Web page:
Rangers Still Say CAS Not An Option
Updated Monday, 4th June 2012
Rangers may live to regret winning the decision from Lord Glennie
The penalties available to the SFA could see Rangers, who currently owe more than £21million in tax, ejected from the Scottish Cup or suspension or expulsion from the game altogether unless the maximum £100,000 fine is found to be sufficient punishment. This is not thought to be a likely outcome. Yesterday, Charles Green, who is leading the consortium in place to buy Rangers, had the punitive sanctions in mind when he spoke about possible "disaster" for the club and Scottish football, but claimed he had little option but to go to the civil courts because the "Court of Arbitration in Sport was not open to the club."
The SFA responded by denying the route to CAS was closed off with a statement which concluded: "Indeed, no representation was made by the club to the Scottish FA to discuss the possibility or the process of seeking arbitration via the Court of Arbitration for Sport before Judicial Review was actioned." The SFA cite 62.2 (m) of their Articles of Association which refer to the powers of the board - "it may submit or refer claims by or against the Scottish FA to arbitration."
However, that was rejected by a Rangers spokesman today who said: "The Court of Session accepted Rangers' position that it had no alternative route of appeal. The judgement from Lord Glennie made it crystal clear. CAS would not have heard the case. We repeat, we would like to see an outcome where common sense prevails and there is no damage to other clubs in Scottish football. Rangers fully accept that there should be a sanction but it ought to be proportionate given the circumstances the club was in i.e. it was the victim of misdeeds of individuals who are no longer at the club."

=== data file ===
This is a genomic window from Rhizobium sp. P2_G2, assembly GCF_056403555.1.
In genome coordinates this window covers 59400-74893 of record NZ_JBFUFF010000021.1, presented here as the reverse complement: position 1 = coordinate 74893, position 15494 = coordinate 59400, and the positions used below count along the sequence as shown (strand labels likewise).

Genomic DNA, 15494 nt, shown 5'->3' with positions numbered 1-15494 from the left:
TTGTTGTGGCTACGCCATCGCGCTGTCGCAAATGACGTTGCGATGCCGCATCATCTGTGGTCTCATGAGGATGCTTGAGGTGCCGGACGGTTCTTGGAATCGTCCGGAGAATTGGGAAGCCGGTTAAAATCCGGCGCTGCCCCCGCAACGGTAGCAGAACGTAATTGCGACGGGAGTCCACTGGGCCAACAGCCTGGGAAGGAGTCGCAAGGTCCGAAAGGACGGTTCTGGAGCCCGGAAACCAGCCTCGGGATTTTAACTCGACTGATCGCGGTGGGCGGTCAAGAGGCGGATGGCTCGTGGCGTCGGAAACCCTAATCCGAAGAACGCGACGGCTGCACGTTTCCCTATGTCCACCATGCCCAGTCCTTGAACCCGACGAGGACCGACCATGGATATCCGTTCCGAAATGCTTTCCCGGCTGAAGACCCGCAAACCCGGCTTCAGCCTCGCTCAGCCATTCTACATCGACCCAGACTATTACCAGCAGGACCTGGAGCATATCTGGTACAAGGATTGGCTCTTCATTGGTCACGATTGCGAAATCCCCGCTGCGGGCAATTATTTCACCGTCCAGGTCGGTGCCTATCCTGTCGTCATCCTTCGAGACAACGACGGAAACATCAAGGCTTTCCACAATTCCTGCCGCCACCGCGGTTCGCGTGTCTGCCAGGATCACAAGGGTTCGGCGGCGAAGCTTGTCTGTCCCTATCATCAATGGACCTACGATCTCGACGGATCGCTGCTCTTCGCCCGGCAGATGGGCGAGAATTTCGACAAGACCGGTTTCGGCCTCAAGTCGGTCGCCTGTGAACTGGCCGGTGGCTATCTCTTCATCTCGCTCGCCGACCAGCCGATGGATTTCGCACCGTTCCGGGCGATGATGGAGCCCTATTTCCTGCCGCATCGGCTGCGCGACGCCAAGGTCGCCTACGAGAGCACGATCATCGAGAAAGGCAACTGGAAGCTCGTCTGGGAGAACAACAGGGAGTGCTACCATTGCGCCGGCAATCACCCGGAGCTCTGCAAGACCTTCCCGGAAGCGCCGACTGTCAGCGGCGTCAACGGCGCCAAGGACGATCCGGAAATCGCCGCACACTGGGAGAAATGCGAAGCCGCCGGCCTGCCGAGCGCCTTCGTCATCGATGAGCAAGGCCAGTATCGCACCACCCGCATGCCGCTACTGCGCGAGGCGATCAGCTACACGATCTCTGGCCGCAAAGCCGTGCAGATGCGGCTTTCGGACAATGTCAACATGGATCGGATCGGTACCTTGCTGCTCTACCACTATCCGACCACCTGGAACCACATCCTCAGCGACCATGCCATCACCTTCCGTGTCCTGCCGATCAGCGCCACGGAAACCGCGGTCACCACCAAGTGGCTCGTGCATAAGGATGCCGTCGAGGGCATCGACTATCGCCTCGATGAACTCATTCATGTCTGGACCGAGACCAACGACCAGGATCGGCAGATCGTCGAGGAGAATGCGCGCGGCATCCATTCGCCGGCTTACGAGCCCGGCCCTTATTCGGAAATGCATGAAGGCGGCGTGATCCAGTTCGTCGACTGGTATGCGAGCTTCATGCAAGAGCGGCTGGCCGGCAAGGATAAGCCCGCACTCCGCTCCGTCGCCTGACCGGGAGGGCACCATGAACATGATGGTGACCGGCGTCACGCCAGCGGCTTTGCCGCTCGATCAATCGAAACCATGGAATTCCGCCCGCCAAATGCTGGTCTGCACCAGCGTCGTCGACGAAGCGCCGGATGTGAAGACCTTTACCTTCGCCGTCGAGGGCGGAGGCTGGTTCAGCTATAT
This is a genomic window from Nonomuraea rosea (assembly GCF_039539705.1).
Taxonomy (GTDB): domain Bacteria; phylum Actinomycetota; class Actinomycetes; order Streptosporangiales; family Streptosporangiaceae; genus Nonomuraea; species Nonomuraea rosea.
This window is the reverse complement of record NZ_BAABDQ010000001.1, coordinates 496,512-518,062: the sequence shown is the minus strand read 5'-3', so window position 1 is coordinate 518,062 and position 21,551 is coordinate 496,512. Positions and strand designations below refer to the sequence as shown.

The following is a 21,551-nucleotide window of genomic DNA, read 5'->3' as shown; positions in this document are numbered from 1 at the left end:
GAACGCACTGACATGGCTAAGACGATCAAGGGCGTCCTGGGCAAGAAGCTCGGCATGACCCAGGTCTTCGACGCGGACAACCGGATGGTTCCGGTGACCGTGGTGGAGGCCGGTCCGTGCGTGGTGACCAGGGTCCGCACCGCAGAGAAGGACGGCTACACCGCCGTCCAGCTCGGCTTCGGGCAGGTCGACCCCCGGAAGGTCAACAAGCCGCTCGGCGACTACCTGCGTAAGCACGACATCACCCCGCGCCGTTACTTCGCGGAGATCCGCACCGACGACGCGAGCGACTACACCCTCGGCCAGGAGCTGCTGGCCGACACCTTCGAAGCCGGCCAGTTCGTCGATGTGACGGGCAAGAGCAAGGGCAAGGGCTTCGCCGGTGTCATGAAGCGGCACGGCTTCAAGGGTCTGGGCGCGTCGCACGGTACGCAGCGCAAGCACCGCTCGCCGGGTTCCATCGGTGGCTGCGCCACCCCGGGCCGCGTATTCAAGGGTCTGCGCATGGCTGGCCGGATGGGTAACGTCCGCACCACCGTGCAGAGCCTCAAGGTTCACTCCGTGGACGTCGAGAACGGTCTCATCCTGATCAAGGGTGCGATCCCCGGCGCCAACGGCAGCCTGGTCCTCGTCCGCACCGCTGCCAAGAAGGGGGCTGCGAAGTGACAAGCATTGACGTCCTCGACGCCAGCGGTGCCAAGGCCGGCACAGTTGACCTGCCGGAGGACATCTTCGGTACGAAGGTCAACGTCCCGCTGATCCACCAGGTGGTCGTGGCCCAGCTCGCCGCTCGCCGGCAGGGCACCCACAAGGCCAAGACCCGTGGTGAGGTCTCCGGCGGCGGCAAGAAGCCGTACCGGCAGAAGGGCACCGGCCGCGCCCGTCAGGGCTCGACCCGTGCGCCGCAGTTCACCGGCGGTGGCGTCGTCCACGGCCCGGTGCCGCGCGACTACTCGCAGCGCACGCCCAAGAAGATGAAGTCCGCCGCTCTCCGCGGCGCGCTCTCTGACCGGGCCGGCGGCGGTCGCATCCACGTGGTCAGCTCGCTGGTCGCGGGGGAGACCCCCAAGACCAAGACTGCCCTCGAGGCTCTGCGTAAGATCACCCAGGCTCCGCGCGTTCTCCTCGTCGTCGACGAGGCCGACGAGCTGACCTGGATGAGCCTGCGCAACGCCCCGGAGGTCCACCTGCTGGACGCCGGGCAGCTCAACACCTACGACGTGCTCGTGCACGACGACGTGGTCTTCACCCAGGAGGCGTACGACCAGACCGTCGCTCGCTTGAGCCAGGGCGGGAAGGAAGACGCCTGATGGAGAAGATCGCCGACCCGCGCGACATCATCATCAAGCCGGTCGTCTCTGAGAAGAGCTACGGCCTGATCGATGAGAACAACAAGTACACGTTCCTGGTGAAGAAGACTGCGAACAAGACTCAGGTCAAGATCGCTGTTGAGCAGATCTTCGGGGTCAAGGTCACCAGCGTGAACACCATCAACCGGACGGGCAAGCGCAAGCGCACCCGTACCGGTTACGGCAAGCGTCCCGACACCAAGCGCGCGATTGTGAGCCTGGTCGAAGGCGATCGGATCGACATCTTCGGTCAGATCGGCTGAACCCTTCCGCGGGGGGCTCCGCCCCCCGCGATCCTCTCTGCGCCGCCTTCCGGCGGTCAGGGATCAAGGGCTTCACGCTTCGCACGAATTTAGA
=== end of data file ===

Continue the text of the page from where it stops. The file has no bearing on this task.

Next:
Green, whose offer to creditors will be put to the voted on 14 June, is considering his options and could yet appeal to the Court of Session to ask for the case to to go back the the original point of the SFA's disciplinary process. Regardless of which body hears the case, the possible sanctions remain clear and potentially catastrophic for Rangers. There is no scope for 'deals' to be done between Rangers and the SFA. Only accepting the original transfer embargo would prevent the case going back to independent tribunal. However, Green would have difficulty in selling that idea to those Rangers fans who believe the SFA are antagonistic towards the Ibrox club, and who have celebrated Lord Glennie's decision in the past week.